Three lens kit

Discussion in 'Adapted Lenses' started by dixeyk, Sep 23, 2015.

  1. dixeyk

    dixeyk TalkEmount All-Pro

    Jun 18, 2012
    Bellingham . WA
    Kevin
    As I get older I find that I am less interested in acquiring new stuff than ever before. In fact my wife's recent bout with breast cancer and being a 14 year cancer survivor has really served to remind me that the things that bring me greatest joy aren't the things that I own but the experiences I have had with those I love.

    With that in mind I was looking at my pile of lenses and realized that while I do appreciate them as objects the vast majority get used very little and if I am perfectly honest with myself I have to admit that I could have only one or two lenses (maybe three) and be just as happy as I am with fifteen or twenty lenses. In fact, I would probably be happier because it would be less to think about.

    So if I had to pick one or two lenses what would I pick?

    Well, with the lenses I have:

    Minolta MC 50/1.7, 50/1.4, 100/2.5, 135/2.8, MD 35-70, 70-210, 35-105 and 24/2.8
    Nikon AiS 28/2
    Super Takumar 35/3.5
    Konica 40/1.8
    Olympus OM 28/3.5, 50/1.8, 50/1.4, 100/2.8
    Vivitar (Komine) 28/2 close focus, 70-210

    When it comes to choosing which lens, I could be happy with any number of them as I am not terribly picky. They all have something to recommend them or I wouldn't have bought them in the first place.

    So which would you choose? I know what I would pick (probably).
     
  2. tjdean01

    tjdean01 TalkEmount Regular

    37
    Jan 14, 2015
    Interesting thread. I have a good 30 lenses and would like to get it down to around 5 m4/3s lenses, 10 adapted lenses I can use for either system, and the 28-70 and Batis 85 for the A7.

    I have some of the lenses you do. And I'm kind of thinking to use nothing but the Vivitar 28/2 and Canon 85/1.8 (until I get the Batis 85) for the A7. Anyway, for you, IMO, I'd do the following:

    Vivitar 28/2 - I'd pick this over the 24/2.8 because 24 is kind of too wide on full frame and plus f2.0 is nice in situations.

    Konica 40/1.8 - This is tiny, not worth more than $20, and pretty good at F2.8 and up. Plus f2.8 is still faster than the f3.5 of the Takumar.

    50: Whichever one you like best.

    And then a 100 and/or a 135. That's 4 lenses, but that's fine :)
     
  3. soeren

    soeren TalkEmount Top Veteran

    658
    Dec 12, 2014
    N├Žstved, Denmark
    Soeren
    I like the "One stop" approach to focal lenght and don't find the 24mm to wide at all on full frame especially if it's one with close focus abilities. I personally find the 28mm to boring so my long lastning 3 lens kit is 24mm(actually now its the 25mm zeiss), 50mm and 105mm.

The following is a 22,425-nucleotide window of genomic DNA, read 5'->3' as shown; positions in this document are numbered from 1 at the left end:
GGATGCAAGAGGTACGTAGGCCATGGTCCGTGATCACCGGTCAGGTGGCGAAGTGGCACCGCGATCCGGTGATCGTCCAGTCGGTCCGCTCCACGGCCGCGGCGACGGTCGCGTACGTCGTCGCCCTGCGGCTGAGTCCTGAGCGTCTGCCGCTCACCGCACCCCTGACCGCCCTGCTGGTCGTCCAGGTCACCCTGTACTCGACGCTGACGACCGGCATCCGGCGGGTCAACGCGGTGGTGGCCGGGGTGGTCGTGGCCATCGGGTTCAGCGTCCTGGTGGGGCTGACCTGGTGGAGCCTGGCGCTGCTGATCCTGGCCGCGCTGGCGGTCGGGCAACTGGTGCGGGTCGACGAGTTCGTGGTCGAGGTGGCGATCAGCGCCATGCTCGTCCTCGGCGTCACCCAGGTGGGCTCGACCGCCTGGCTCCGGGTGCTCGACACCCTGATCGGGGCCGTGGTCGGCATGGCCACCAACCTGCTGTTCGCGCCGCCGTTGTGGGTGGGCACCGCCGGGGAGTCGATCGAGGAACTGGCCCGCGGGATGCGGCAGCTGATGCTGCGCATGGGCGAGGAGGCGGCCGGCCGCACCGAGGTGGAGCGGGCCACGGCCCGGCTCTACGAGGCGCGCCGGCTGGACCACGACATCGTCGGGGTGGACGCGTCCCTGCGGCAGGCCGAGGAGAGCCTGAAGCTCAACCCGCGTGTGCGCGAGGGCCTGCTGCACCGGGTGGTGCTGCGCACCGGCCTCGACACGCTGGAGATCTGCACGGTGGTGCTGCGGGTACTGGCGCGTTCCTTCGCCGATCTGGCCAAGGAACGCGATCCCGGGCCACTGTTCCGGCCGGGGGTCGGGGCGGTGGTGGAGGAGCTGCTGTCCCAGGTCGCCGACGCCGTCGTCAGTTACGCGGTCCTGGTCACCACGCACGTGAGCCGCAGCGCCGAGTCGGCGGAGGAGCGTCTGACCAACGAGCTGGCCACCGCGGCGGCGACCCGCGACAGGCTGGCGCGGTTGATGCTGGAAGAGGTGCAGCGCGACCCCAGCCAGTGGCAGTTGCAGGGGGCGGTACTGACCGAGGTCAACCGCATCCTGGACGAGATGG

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  4. RnR

    RnR TalkEmount Regular

    29
    Jul 23, 2013
    Brisbane, Australia
    Hasse
    Been having the same issue. A stack of Konica's, and a good handful of Nikons and Contax Zeiss. The problem is that I don't have a full frame camera as yet, so the relative lens qualities are somewhat unknown atm.

    As for your list, the Nikon 28mm f2 is kinda special - so a hard choice between it and the Komine. The MD 35-70 is also pretty special...

    Nikon 28/2, Konica 40/1.8, OM 50mm/1.4, Minolta 100/2.5? If you really only want two, keep the 28 and 100.
     
  5. jai

    jai TalkEmount Top Veteran

    589
    Feb 4, 2013
    I would make sure I held onto at least MC 50/1.4, MD 35-70 and 24/2.8. I am a big fan of those 3.

    And then, since you have so much on 1 mount, I'd get a speedbooster (unless you want to go full frame).
     
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  6. dixeyk

    dixeyk TalkEmount All-Pro

    Jun 18, 2012
    Bellingham . WA
    Kevin
    I like the idea of a single mount. It's tough because I have a number of these l ensues that I consider "special". The Nikon 28/2, MD 35-70/3.5 and the MC 100/2.5 are just a few. I tend to like to get close to my subjects so the 35-70, 35-105 (both with 1:4 closeup) Nikon 28/2 and the Komine 28/2 fall into that camp but I am finding more and more that I can do the same with a 100 and it's actually a bit easier.

    As it stands right now the three lens kit I would likely choose is the MD 24/2.8, MC 50/1.4 and 100/2.5 (probably my single favorite lens in terms of IQ). I would get a single mount, they are all color matched and give me way more than I would ever really need.